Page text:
in the node. Just like you can store any object you like in a list, the `val`

attribute for a node can be a reference to any object. For our early examples,
we will store the name of the node as the value. Using nodes and references to
represent the tree illustrated above, we would create six instances of the Node
class.

Next let’s look at a function that can help us build the tree beyond the root
node. To add a left child to the tree, we will instantiate a new `Node`

instance
and pass it as `child`

to the `insert_left`

function defined here:

```
def insert_left(self, child):
if self.left is None:
self.left = child
else:
child.left = self.left
self.left = child
```

We must consider two cases for insertion. The first case is characterized by a node with no existing left child. When there is no left child, simply add a node to the tree. The second case is characterized by a node with an existing left child. In the second case, we insert a node and push the existing child down one level in the tree.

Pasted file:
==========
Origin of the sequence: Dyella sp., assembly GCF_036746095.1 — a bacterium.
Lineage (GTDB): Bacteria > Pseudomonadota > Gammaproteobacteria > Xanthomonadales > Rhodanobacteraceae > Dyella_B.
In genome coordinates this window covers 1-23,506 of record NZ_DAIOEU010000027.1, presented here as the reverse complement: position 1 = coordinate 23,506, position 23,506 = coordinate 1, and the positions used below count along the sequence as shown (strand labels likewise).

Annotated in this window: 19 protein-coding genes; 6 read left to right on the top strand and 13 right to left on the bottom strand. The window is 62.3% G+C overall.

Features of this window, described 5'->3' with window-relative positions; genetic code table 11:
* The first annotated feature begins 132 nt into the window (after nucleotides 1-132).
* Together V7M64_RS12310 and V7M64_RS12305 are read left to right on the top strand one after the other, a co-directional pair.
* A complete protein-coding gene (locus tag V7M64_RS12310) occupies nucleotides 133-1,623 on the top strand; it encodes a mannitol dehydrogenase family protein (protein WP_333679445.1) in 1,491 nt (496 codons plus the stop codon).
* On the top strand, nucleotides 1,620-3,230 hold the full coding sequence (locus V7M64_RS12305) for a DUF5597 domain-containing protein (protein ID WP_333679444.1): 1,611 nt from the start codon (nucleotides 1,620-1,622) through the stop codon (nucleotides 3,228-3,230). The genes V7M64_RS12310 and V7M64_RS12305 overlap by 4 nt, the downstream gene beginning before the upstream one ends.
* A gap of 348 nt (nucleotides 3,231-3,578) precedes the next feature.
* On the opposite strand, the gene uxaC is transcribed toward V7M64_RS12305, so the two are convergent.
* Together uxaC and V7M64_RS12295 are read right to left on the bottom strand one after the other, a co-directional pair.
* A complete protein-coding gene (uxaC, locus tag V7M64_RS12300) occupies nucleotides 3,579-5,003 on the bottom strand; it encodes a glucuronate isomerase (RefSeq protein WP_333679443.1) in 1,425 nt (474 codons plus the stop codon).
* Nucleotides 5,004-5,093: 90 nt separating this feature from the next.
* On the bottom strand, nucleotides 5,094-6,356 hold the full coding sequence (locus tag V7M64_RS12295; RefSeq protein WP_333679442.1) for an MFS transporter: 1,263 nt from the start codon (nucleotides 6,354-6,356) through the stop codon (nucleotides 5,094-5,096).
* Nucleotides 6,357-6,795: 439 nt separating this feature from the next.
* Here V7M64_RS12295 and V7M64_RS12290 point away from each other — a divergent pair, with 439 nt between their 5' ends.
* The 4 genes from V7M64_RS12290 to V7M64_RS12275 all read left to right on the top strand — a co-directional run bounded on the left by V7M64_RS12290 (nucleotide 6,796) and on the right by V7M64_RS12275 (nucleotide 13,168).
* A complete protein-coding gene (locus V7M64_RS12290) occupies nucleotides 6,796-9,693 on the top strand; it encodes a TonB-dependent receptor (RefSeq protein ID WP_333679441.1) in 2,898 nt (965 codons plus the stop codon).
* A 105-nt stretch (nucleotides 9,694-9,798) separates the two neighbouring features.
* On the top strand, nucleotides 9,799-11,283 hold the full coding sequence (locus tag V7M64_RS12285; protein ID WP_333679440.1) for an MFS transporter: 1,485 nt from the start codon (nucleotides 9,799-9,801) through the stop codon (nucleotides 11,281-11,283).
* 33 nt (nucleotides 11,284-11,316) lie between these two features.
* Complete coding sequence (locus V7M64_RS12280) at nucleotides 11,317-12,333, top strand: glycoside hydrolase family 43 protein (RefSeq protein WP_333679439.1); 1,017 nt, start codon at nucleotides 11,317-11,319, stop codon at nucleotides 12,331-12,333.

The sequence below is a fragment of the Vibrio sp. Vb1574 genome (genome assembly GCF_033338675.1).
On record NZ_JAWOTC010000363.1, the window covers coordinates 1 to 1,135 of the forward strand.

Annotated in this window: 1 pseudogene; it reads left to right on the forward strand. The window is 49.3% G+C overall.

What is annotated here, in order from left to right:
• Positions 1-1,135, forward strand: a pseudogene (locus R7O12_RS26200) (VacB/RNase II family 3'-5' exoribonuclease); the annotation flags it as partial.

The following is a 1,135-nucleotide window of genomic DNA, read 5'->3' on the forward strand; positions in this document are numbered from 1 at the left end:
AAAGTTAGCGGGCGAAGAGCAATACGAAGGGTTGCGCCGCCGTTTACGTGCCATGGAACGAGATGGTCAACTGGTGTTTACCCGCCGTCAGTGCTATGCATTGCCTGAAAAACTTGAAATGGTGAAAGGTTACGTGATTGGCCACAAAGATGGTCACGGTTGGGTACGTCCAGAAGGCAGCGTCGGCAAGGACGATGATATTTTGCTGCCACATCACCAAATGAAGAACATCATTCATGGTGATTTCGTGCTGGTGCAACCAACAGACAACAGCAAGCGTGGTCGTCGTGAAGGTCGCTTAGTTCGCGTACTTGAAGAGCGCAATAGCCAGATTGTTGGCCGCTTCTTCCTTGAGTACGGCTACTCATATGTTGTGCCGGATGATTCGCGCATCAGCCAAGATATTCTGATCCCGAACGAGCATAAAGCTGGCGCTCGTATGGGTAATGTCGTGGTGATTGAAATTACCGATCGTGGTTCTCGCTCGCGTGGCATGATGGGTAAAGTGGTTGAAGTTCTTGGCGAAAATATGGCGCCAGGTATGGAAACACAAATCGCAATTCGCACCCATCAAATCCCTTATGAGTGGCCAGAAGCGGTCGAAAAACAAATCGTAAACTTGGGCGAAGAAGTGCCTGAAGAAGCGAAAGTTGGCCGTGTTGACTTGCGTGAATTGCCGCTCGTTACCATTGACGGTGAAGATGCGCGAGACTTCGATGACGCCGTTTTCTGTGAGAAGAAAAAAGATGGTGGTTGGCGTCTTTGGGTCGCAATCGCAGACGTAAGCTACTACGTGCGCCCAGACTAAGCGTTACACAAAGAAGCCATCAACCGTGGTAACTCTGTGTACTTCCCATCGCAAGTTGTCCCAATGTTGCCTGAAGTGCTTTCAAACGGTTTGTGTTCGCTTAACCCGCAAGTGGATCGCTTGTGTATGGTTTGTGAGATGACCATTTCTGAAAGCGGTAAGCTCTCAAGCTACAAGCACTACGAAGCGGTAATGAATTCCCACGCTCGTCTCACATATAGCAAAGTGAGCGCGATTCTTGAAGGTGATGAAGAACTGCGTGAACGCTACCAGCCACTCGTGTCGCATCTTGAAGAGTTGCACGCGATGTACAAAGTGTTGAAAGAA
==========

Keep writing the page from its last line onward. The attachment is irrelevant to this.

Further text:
The code for `insert_right`

must consider a symmetric set of cases. There will
either be no right child, or we must insert the node between the root and an
existing right child:

```
def insert_right(self, child):
if self.right is None:
self.right = child
else:
child.right = self.right
self.right = child
```

Now that we have all the pieces to create and manipulate a binary tree, let’s
use them to check on the structure a bit more. Let’s make a simple tree with
node a as the root, and add nodes b and c as children. Below we create the tree
and look at the some of the values stored in `key`

, `left`

, and `right`

. Notice
that both the left and right children of the root are themselves distinct
instances of the `Node`

class. As we said in our original recursive definition
for a tree, this allows us to treat any child of a binary tree as a binary tree
itself.

```
root = Node('a')
root.val # => 'a'
root.left # => None